grr i'm mean

this blog runs a shuffled queue and posts at least 15 times a day. there now you know.



This one’s in-progress but I’m posting the lineart, which I like more than I should.   (Just a nice, quiet, relaxing evening alone at home, unwinding.)


This one’s in-progress but I’m posting the lineart, which I like more than I should.   (Just a nice, quiet, relaxing evening alone at home, unwinding.)


WINE EM DINE EM 69 EM! Limited edition of 69 (duh!) signed and numbered by Tallboy. 16 x 20 inches. AVAILABLE NOW at



Gone In 41 Seconds — Police Quick to Kill Korean Artist

Feb 24, 2008

LA HABRA, Calif. — On the afternoon of December 31, 2007, two police officers encountered Michael Cho in the parking lot of a liquor store in La Habra, a small, generally quiet city in Orange County, California. It didn’t take long for the meeting to go bad. After less than a minute the officers unleashed a barrage of bullets on the 25-year-old artist, ending his life - and setting off an ongoing cascade of protests across Southern California’s Korean American community.

Computerized police logs obtained by New America Media suggest the officers quickly turned to deadly force when they confronted Cho, whom they suspected of vandalism. According to the Computer Automated Transcript documenting the incident, at 2:04 p.m. the cops contacted their dispatcher to say they’d located Cho. “Out with the subject near the liquor store,” the transcript reads. Just 41 seconds later they radioed dispatch again, this time saying they’d shot the suspect and now needed paramedics to attend to him. “Shot fired, Suspect down, Medics requested,” reads the transcript. In the aftermath of the killing, Cho’s family has publicly condemned the department, saying the officers rushed to shoot Cho, rather than using less lethal tools like pepper spray or Taser stun guns to subdue him.

“The police killed my son like a dog,” Cho’s mother, Honglan Cho, recently told the La Habra City Council. According to Shelly Lynn Kaufman, an attorney for the Cho family, the fusillade of bullets left ten holes in his body.

Read More: 

They’re coming for us all.

Anonymous asked
I don't understand why darkening your skin for cosplay is as bad as/is the same as blackface. The cosplayer isn't trying to be racist. They're just trying to make their cosplay be as accurate as possible. I understand that blackface is wrong, and if darkening your skin for cosplay is as bad as blackface, then I'm against darkening your skin for cosplay, but I still don't understand why it's wrong. Can you please explain?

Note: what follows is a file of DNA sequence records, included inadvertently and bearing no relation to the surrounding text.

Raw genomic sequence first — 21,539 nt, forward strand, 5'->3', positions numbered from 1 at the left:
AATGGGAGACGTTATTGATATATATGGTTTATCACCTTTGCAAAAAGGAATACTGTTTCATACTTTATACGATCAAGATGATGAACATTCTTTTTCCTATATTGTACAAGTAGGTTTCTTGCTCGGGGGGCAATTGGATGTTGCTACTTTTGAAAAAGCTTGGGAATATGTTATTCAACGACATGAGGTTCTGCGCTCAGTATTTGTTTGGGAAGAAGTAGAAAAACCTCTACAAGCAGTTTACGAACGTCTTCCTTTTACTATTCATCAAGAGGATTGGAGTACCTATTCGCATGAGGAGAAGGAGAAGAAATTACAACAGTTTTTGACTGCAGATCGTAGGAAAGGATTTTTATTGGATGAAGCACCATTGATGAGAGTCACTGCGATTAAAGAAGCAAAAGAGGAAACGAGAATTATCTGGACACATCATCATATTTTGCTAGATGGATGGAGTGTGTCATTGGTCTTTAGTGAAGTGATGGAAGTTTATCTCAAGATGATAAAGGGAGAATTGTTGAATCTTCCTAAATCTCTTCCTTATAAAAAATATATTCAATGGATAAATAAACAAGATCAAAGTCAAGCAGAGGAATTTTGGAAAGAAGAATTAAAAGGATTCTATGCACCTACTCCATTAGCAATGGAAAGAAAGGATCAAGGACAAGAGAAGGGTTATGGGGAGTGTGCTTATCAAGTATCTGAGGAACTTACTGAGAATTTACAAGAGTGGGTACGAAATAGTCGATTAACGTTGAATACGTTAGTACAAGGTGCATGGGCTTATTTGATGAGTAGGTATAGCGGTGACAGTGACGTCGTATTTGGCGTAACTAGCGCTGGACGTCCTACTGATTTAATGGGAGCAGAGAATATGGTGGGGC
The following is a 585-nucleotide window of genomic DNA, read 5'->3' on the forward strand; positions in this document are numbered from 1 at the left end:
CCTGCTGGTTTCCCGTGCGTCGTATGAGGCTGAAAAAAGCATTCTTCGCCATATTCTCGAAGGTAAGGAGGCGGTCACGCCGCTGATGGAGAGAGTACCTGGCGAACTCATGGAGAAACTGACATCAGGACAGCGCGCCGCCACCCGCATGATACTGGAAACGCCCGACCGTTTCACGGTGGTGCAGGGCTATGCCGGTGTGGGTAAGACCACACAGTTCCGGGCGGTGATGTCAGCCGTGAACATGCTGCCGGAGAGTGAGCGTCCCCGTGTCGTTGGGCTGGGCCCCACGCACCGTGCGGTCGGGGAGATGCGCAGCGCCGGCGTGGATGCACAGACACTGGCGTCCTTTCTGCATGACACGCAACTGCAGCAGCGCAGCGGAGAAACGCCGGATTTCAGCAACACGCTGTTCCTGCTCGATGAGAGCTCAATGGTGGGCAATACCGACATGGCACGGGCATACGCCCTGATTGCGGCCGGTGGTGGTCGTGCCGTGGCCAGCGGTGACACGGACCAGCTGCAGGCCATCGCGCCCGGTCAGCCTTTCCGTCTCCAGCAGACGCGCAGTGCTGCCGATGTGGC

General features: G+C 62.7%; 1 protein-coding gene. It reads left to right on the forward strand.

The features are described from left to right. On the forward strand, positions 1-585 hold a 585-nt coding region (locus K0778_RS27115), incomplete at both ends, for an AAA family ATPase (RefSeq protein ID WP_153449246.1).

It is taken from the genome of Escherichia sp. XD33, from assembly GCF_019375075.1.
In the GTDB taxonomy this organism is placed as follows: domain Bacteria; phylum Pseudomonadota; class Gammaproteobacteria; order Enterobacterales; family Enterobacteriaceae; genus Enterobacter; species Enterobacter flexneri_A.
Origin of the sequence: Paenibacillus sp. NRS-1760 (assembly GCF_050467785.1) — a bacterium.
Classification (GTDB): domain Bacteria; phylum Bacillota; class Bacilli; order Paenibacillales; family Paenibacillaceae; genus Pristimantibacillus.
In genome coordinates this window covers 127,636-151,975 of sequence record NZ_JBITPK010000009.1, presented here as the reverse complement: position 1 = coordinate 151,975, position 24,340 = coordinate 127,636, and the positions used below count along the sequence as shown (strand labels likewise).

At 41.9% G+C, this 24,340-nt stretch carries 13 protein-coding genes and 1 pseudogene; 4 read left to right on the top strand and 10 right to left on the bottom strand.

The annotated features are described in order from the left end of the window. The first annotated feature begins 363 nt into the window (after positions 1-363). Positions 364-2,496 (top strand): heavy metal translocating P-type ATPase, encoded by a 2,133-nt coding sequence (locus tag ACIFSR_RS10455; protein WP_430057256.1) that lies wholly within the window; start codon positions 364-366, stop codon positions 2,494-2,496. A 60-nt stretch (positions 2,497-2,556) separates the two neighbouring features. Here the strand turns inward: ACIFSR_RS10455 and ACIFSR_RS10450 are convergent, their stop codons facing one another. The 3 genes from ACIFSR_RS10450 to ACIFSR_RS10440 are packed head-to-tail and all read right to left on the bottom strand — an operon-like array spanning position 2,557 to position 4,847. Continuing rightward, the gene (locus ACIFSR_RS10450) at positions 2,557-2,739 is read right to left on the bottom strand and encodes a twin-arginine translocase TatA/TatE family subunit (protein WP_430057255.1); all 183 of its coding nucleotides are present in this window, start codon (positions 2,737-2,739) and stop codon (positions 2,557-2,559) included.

The reason it’s wrong is the same reason why white people using the N word or any other racial slur is wrong, why affirmative action needs to exist and why in general there are things that minorities are allowed to do that white people can’t: history.

Remember, blackface was popular only 50 years ago and even today in some instances people will still use it for comedy.


This South Park episode aired less than a year ago (and its even more cringe worthy when you watch the episode itself). Just google the term blackface and you’ll actually get more recent pictures of people doing it as a joke (not as innocent cosplay) than you will of old pictures from when it was a legitimate form of comedy.

Even if the cosplayer doesn’t mean to be racist, it’s still racist because it’s history is racist and that’s why they can’t do it. I think people need to realize that racism isn’t just about being some giant bigot who openly yells slurs at minorities and is involved in the KKK. Racism can be as simple as doing something seemingly harmless when in fact you are insulting an entire group of people while simultaneously shoving your privilege in their face.

White people have spent literally centuries oppressing minorities and they still oppress us to this day to the point where some things are forever tainted and no matter how innocent you are trying to be, thanks to the way the world is and how white people have used this and are still using it to this day to oppress and dehumanize black people and turn us into a joke, it’s not okay to do at all.

And I know that people want to have really accurate cosplays, but it’s better to not be accurate than to be racist and insult the very same people that you oppress.




my mom just came to me and ranted about how everyone is making this facebook status that says, “raising teenagers is like nailing jello to a tree”. she was so baffled by this because she said, “you were pretty easy to raise as teenagers. all you did was sleep and eat.” 

so to prove some point she’s going to nail a small cup of jello to a tree. 

she’s so pleased with her self

parents are weird 

yeah but this is about as accurate as it gets.

you say “nail jello to a tree” and most people think jello all by itself.

but if you put any actual thought into what you’re doing and then give it just a little support

well gosh. look what happens.

please tell your mom good job.


u right tho..white privilege just some tumblr bullshit..def. not applicable in the real world..damn



I finally got around to reading Good Omens by Terry Pratchett and Neil Gaiman, and of course I loved it. There’s plenty more I’d like to draw but goodness, there are too many great characters in this book.

im so happy